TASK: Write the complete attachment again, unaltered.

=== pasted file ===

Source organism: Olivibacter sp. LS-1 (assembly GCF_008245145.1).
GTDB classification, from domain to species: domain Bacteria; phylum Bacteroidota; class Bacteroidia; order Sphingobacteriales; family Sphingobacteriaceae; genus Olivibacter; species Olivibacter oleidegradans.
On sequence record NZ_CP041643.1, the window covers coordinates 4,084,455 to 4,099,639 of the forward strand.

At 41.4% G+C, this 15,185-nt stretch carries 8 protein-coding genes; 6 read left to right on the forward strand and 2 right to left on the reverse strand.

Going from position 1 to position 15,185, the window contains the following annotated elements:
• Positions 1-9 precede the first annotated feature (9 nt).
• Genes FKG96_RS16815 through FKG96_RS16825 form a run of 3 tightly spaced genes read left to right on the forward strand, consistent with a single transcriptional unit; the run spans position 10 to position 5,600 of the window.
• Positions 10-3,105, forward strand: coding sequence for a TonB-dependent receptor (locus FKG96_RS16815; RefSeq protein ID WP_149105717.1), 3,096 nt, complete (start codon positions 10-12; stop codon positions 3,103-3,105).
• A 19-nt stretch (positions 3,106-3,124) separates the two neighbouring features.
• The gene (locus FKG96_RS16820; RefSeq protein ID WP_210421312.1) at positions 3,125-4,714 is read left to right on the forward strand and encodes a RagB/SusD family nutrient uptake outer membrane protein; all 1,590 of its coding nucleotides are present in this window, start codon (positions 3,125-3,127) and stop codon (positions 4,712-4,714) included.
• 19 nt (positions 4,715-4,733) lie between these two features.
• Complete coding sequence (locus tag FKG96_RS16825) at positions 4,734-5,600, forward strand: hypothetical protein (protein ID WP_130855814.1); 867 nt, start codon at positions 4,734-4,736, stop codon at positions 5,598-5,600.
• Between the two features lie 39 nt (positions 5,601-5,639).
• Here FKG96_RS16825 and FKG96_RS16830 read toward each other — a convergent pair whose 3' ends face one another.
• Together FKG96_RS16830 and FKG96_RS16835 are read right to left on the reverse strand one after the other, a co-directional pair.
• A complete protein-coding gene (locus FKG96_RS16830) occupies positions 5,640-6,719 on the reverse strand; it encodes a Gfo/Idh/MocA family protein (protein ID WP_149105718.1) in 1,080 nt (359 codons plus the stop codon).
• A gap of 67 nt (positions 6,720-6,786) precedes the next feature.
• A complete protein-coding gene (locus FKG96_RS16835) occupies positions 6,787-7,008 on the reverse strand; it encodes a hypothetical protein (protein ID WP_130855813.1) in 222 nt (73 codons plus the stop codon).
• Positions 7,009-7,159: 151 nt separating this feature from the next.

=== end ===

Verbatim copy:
Source organism: Olivibacter sp. LS-1 (assembly GCF_008245145.1).
GTDB classification, from domain to species: domain Bacteria; phylum Bacteroidota; class Bacteroidia; order Sphingobacteriales; family Sphingobacteriaceae; genus Olivibacter; species Olivibacter oleidegradans.
On sequence record NZ_CP041643.1, the window covers coordinates 4,084,455 to 4,099,639 of the forward strand.

At 41.4% G+C, this 15,185-nt stretch carries 8 protein-coding genes; 6 read left to right on the forward strand and 2 right to left on the reverse strand.

Going from position 1 to position 15,185, the window contains the following annotated elements:
• Positions 1-9 precede the first annotated feature (9 nt).
• Genes FKG96_RS16815 through FKG96_RS16825 form a run of 3 tightly spaced genes read left to right on the forward strand, consistent with a single transcriptional unit; the run spans position 10 to position 5,600 of the window.
• Positions 10-3,105, forward strand: coding sequence for a TonB-dependent receptor (locus FKG96_RS16815; RefSeq protein ID WP_149105717.1), 3,096 nt, complete (start codon positions 10-12; stop codon positions 3,103-3,105).
• A 19-nt stretch (positions 3,106-3,124) separates the two neighbouring features.
• The gene (locus FKG96_RS16820; RefSeq protein ID WP_210421312.1) at positions 3,125-4,714 is read left to right on the forward strand and encodes a RagB/SusD family nutrient uptake outer membrane protein; all 1,590 of its coding nucleotides are present in this window, start codon (positions 3,125-3,127) and stop codon (positions 4,712-4,714) included.
• 19 nt (positions 4,715-4,733) lie between these two features.
• Complete coding sequence (locus tag FKG96_RS16825) at positions 4,734-5,600, forward strand: hypothetical protein (protein ID WP_130855814.1); 867 nt, start codon at positions 4,734-4,736, stop codon at positions 5,598-5,600.
• Between the two features lie 39 nt (positions 5,601-5,639).
• Here FKG96_RS16825 and FKG96_RS16830 read toward each other — a convergent pair whose 3' ends face one another.
• Together FKG96_RS16830 and FKG96_RS16835 are read right to left on the reverse strand one after the other, a co-directional pair.
• A complete protein-coding gene (locus FKG96_RS16830) occupies positions 5,640-6,719 on the reverse strand; it encodes a Gfo/Idh/MocA family protein (protein ID WP_149105718.1) in 1,080 nt (359 codons plus the stop codon).
• A gap of 67 nt (positions 6,720-6,786) precedes the next feature.
• A complete protein-coding gene (locus FKG96_RS16835) occupies positions 6,787-7,008 on the reverse strand; it encodes a hypothetical protein (protein ID WP_130855813.1) in 222 nt (73 codons plus the stop codon).
• Positions 7,009-7,159: 151 nt separating this feature from the next.